As Republicans continue to debate over repealing and potentially replacing the Affordable Care Act, Sen. Rand Paul (R-Ky.) and Rep. Mark Sanford (R-SC) held a joint press conference Wednesday to introduce the House version of their Obamacare Replacement Act, a plan that has won the support of the conservative House Freedom Caucus. Sanford’s bill is the House companion plan to Paul’s Senate legislation.
“I think the replacement plan that we’ve put forward is now the conservative plan, and the House Freedom Caucus has endorsed it,” Sen. Paul told Fox News Neil Cavuto Wednesday.
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“It’s being introduced by Congressman Sanford of South Carolina, and basically it does three things, Paul said. “It legalizes the sale of inexpensive insurance, that means it gets rid of the Obamacare mandates that added expense to insurance. It also expands health savings accounts so people can save to buy their insurance, to pay their deductible, to have weight loss, exercise, vitamins, preventative care or whatever you want in an HSA, and it also lets individuals join in association so they can get leverage to get cheaper price.”
“The goal is to insure the most amount of people at the least amount of cost,” Paul said.
Rep. Sanford previewed his plan in an op-ed at Rare on Tuesday where he also emphasized the same aspects of the legislation.
Cavuto asked Paul is Republican leadership have been resistant to his plan, as some have reported.
“I would say that the Republican establishment position is, is that they’re going to keep parts of Obamacare. I don’t think ‘Obamacare-lite’ is what we should do,” Paul said.
The senator continued, “The House was elected Republican in 2010, the Senate in 2014 and then the White House in 2016 on a promise that we would repeal Obamacare — root and branch — and I think we should do it.”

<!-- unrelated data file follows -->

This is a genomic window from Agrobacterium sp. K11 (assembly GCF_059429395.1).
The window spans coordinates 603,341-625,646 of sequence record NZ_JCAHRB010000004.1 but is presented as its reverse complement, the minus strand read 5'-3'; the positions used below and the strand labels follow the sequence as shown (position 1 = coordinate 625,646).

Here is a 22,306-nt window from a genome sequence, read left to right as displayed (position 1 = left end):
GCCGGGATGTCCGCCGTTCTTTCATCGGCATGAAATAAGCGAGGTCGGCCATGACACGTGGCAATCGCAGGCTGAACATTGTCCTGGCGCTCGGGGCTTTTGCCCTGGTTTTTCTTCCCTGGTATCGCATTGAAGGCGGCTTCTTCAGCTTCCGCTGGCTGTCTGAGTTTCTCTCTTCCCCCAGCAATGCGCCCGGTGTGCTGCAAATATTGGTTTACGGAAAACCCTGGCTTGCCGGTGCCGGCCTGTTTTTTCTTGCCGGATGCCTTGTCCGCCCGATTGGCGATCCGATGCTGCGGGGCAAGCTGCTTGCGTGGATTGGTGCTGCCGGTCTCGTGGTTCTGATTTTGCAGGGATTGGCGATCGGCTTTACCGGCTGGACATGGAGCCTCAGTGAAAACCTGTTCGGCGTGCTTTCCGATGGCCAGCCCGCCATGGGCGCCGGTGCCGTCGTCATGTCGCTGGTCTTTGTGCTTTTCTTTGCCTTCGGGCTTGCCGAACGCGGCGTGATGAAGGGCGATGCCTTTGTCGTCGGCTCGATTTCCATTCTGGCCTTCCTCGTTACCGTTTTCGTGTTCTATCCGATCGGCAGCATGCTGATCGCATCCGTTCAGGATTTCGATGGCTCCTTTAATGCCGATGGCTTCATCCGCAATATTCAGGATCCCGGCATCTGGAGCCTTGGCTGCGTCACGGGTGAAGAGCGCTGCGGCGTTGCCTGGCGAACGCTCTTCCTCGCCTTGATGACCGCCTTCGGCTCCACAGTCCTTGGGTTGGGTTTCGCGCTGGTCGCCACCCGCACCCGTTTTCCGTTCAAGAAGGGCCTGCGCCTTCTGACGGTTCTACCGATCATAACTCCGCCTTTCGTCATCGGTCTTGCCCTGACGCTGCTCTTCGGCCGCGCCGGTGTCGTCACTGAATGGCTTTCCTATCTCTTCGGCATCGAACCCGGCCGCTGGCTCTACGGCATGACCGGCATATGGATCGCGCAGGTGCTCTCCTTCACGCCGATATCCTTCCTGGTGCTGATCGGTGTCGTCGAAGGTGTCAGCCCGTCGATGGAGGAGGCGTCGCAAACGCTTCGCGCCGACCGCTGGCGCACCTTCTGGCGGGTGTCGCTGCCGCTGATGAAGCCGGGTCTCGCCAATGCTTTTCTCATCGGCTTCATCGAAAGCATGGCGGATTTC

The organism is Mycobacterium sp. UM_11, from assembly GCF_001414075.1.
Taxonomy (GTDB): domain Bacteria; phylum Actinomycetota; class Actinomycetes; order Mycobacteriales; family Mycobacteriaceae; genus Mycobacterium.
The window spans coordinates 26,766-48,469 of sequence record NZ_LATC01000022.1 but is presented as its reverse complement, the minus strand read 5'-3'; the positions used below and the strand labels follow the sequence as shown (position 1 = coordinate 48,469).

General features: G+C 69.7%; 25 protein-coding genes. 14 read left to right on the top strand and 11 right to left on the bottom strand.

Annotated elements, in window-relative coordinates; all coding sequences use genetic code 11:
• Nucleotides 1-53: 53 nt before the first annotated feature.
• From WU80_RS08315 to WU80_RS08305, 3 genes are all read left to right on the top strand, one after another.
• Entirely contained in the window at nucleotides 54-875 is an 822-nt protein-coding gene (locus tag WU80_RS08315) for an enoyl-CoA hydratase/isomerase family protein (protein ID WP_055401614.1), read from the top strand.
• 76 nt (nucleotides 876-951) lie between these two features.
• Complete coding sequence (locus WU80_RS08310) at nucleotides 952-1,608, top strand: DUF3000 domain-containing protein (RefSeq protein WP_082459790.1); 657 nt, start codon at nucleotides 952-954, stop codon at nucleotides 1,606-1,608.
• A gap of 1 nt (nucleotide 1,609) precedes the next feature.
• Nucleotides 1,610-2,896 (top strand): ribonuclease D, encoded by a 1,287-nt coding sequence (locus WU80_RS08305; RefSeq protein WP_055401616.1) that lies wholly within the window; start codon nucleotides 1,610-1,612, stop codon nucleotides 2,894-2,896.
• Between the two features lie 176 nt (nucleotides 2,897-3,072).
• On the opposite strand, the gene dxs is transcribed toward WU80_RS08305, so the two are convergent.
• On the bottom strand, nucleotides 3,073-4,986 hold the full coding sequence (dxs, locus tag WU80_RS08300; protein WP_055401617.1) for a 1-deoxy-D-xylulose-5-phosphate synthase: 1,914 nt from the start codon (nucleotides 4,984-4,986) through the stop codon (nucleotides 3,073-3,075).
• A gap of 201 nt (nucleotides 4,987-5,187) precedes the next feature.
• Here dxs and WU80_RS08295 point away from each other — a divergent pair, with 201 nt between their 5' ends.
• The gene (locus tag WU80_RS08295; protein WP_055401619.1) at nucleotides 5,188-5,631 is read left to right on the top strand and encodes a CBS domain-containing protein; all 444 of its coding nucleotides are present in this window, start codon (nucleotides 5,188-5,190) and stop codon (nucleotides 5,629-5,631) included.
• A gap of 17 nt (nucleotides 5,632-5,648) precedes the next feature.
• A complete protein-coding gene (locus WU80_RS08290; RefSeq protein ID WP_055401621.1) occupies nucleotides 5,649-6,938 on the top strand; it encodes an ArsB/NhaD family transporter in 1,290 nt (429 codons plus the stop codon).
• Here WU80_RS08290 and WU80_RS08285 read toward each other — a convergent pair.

Sen. Paul revealed part of his Obamacare repeal and replace plan in a Rare op-ed last month.
“We should keep our promises, repeal the whole thing,” Paul told Cavuto Wednesday. “Let’s give more freedom to the individual, more freedom to the states, and let’s try to make insurance less expensive and help people to buy it by making it less expensive.”
“But let’s not have another big government program or keep any bit of Obamacare,” the Kentucky senator insisted.
Cavuto then asked if House Speaker Paul Ryan had given Paul and Sanford’s plan a cool reception.
“I got the perception that many people think that they’ve decided without the rest of us. And my point was that conservatives are on board,” Paul replied. “We said we were for the repeal we passed a year and a half ago, two years ago. The last time we voted on Obamacare repeal, we voted to repeal as much of it as was legally possible. That’s what most of the conservatives are for now.”
“The House Freedom Caucus voted to say that their caucus — the official position of all 40 members — is that they’re not for ‘Obamacare-lite,’ they’re for repealing the whole thing” Paul added.
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“And so, my message to the speaker was, I think he’s going to need to talk to the conservatives. My message to the Senate Republicans, they need to not ignore Senate conservatives,” Paul told Cavuto. “It’s a very narrow margin, and I don’t want to get to the last minute where something gets shipped over from the House that has ‘Obamacare-lite,’ and they’re saying ‘That’s all you get, you can’t amend it — you either vote for it or you’re a renegade.”
“I’m not just voting for partial repeal,” Paul declared. “I’m telling them now, I’m not voting for partial repeal. I want to vote on the whole repeal. We already did it once. Virtually every Republican supported it when we did it the last time.”
“Why are we now weak-kneed and saying we’re not going to vote for the whole thing?” Paul asked.
Disclosure: I co-authored Senator Rand Paul’s 2011 book The Tea Party Goes to Washington.
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